When it comes to life-threatening situations we are usually ready to take any measures to evade the crisis. Fire safety is one of such matters where every preventive action has to be rapid and effective, and fire suppression systems are a perfect example of definitive fire response. During the 60-70s manufacturers began to widely use a highly effective extinguishing agent – halon 1211 and 1301. Even though now this compound is not considered ecologically friendly, half a century ago the most important factor was that halon was safe for human health. Moreover, it was extremely efficient as a firefighting agent and relatively cheap to use in the manufacture so halon quickly gained its popularity.
However, in the 1980s the scientific community came to the conclusion that some industrial chemicals cause atmospheric emission that decreases ozone layers with a terrible speed. And halon was one of the culprits. It took 7 more years for the world nations to conclude that it is time to act; the US banned halon production in 1987. From that year on, the fire protection industry started a long journey of getting halon out of its system.
Why Is It Important To Recycle Halon Based Fire Suppression Systems?
The ozone layer is the second layer of Earth’s atmosphere. It nicely blankets our planet guarding it against excessive amounts of ultraviolet radiation that comes from the sun. Thanks to it, you can enjoy sunbathing on St. Petersburg Beach without fear of being cooked alive or get skin cancer. Besides, it filters sun radiation which is also good for all living beings only in small amounts.
Even though halon is quite effective in fire suppression systems because it allows extinguishing fire even behind obstacles and in narrow spaces, it has a high ozone-depleting potency. It means that in the long shot, fires will be the least of our concerns very fast if we rely only on such extinguishing methods. Besides, halon-based fire suppression systems can’t be simply dumped into the garbage – it has to be properly recycled. Even if it will be stored in your backyard next to an old dishwasher and set of worn-down tiers it still bears hazard to nature. Under the influence of time, halon tank shells can lose their durability and air-tightness which will eventually lead to gas leaks.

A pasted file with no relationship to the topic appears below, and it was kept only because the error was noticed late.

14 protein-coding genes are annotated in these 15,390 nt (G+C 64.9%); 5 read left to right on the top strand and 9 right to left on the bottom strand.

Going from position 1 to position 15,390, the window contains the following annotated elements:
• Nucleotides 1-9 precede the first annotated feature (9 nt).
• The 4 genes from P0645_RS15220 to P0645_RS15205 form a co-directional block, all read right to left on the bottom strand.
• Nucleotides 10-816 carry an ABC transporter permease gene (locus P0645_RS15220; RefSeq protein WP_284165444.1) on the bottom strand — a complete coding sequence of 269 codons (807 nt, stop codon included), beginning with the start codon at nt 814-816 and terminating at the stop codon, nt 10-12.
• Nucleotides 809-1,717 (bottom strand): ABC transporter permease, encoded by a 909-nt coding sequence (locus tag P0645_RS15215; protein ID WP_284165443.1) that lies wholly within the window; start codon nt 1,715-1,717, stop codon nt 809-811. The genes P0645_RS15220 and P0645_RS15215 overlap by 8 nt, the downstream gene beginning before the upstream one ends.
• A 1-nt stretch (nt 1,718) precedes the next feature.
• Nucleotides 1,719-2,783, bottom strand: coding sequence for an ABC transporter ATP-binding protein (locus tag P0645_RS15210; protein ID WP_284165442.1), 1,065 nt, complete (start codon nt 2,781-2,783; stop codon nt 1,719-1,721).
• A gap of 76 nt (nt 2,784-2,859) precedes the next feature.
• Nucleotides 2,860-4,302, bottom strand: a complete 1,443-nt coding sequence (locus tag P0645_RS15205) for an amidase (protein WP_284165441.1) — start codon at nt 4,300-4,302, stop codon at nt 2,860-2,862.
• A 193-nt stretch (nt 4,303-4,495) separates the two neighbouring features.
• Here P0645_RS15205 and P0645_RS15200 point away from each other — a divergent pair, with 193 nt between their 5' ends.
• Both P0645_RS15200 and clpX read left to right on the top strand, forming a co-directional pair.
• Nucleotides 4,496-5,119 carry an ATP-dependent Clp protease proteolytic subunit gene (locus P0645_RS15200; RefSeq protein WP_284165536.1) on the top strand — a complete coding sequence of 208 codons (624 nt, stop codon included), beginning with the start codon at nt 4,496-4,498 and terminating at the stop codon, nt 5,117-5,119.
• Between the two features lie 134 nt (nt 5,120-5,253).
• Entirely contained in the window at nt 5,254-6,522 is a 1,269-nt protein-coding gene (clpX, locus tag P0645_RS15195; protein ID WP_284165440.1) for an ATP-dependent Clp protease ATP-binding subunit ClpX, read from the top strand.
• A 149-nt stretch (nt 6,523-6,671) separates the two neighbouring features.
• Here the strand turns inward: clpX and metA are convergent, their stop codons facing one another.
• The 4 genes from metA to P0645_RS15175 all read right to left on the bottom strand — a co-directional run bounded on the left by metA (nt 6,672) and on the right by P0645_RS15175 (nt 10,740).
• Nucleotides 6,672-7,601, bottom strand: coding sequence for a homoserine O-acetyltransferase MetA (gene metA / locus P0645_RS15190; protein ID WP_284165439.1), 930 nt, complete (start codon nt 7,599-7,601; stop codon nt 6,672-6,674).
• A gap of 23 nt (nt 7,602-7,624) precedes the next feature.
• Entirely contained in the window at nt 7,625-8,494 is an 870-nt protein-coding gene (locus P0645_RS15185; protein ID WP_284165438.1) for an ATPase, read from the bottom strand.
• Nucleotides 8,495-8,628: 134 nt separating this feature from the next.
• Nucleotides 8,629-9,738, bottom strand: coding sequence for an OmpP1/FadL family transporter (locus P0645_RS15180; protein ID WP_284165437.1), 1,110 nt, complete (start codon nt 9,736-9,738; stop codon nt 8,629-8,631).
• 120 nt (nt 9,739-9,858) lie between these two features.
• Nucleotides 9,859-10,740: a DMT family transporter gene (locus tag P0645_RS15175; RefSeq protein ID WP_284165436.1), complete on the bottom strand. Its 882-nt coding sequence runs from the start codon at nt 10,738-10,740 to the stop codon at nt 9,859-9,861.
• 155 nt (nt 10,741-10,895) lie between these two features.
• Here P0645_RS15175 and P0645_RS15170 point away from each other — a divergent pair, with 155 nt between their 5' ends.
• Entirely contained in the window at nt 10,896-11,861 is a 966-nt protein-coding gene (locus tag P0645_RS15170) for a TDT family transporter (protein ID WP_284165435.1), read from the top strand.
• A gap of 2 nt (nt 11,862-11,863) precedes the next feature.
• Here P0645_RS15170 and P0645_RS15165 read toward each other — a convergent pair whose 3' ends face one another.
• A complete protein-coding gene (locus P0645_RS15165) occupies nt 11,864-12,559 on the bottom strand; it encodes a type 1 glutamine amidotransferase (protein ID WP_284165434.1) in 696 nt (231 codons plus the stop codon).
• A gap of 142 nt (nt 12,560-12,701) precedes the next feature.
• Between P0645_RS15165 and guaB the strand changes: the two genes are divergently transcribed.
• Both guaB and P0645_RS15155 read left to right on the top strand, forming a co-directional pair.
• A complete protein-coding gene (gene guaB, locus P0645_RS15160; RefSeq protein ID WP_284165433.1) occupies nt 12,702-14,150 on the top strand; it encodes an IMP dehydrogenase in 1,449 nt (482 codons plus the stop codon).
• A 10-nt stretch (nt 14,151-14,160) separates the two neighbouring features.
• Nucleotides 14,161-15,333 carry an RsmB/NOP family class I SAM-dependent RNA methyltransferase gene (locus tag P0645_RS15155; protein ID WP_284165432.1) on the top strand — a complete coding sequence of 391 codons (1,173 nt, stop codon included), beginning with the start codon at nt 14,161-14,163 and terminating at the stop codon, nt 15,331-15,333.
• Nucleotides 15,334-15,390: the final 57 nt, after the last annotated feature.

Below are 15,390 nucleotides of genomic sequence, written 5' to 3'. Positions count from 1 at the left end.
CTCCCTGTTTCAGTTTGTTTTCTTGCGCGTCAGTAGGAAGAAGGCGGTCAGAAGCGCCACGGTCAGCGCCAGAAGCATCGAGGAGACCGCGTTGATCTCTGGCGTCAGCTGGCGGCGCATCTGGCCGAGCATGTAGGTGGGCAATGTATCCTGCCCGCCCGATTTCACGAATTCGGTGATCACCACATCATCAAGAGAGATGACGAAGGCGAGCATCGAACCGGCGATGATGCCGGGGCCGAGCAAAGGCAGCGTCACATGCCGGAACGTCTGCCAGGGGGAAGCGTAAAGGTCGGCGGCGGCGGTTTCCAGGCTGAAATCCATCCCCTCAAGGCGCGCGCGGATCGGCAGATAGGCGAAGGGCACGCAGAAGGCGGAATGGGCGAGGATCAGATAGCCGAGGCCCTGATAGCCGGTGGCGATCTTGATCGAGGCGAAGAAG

Is It Illegal To Use Halon Based Fire Suppression Systems In Florida?
When the US signed up under the Montreal Protocol it agreed to follow the politics of reducing the usage of chemicals that had a severe impact on the ozone layer depleting. The next step was banning the production of halon on its territory and limiting its usage drastically. This regulation does not ban halon-based fire suppression systems or fire extinguishers, which means they are completely legal. However, there is one issue that will only grow with time and it is the halon deficiency. While manufacturers can’t produce new amounts of this gas they are still allowed to recycle it and put it back to business. Nevertheless, recycling the gas limited to the point when there will be nothing to recycle. Eventually, this means that prices on halon will only rise and places, where you can get it, will be limited to a couple of local manufactures or international distributors.